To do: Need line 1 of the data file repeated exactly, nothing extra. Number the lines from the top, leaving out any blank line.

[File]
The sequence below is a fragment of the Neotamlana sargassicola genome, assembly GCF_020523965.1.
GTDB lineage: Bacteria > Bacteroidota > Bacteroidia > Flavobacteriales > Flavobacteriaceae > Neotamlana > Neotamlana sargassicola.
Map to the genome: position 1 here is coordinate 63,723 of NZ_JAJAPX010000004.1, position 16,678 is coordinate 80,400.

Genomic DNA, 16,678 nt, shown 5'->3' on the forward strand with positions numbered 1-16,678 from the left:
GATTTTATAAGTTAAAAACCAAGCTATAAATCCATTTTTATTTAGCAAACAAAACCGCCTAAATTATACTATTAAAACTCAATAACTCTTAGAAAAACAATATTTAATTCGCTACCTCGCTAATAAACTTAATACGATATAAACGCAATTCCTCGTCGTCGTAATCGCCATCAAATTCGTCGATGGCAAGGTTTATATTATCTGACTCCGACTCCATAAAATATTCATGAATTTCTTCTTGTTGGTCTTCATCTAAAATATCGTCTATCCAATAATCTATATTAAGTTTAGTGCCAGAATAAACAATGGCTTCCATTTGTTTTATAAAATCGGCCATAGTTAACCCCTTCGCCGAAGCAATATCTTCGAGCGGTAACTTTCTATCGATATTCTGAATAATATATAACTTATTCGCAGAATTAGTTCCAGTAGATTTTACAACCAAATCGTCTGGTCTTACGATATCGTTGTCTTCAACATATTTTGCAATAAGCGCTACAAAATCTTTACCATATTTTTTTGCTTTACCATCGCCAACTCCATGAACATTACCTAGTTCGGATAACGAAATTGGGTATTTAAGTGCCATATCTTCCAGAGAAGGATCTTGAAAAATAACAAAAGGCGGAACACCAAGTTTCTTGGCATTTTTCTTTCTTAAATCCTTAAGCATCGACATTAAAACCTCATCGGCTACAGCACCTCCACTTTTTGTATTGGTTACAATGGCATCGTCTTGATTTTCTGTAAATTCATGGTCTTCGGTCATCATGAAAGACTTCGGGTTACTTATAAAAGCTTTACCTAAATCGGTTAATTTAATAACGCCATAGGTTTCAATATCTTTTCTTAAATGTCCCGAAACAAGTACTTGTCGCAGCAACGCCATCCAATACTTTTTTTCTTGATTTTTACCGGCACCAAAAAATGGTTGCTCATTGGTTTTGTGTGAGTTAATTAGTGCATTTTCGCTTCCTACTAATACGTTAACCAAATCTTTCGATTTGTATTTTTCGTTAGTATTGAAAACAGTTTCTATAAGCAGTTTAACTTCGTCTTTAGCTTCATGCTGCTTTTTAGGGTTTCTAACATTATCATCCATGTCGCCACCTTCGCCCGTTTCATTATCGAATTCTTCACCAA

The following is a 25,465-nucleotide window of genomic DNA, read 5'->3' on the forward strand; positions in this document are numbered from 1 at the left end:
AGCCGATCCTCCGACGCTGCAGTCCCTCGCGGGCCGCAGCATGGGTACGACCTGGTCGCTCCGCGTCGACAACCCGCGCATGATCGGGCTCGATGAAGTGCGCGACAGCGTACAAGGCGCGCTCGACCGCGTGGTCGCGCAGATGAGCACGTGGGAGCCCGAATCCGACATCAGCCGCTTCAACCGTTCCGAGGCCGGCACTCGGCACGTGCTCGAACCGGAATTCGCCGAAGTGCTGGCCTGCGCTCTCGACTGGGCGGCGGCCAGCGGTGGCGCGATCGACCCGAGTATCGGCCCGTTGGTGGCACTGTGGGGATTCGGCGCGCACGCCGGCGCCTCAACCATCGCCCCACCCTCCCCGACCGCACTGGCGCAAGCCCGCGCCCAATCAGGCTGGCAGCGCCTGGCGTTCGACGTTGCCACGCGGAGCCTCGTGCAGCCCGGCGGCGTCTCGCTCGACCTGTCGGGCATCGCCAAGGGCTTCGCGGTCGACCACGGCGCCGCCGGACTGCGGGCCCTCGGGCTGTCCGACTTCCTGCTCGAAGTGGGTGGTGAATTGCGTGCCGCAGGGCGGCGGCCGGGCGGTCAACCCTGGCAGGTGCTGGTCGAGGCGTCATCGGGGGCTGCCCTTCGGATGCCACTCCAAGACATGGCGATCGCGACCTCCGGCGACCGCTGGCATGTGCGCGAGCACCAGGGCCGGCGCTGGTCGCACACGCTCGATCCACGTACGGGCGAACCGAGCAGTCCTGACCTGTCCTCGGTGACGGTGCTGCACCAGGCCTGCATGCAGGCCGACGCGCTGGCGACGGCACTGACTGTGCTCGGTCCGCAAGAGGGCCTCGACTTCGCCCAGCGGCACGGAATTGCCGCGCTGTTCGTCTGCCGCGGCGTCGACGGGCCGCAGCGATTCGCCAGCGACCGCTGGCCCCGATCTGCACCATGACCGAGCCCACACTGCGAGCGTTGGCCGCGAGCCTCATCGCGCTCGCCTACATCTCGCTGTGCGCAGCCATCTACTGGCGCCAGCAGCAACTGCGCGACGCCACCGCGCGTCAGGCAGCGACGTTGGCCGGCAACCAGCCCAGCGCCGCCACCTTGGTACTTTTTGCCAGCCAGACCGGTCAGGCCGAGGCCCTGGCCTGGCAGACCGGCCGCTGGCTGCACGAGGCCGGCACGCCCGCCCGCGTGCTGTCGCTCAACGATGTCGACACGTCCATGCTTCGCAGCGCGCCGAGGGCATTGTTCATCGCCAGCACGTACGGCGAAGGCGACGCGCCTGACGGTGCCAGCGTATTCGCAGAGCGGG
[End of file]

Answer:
The sequence below is a fragment of the Neotamlana sargassicola genome, assembly GCF_020523965.1.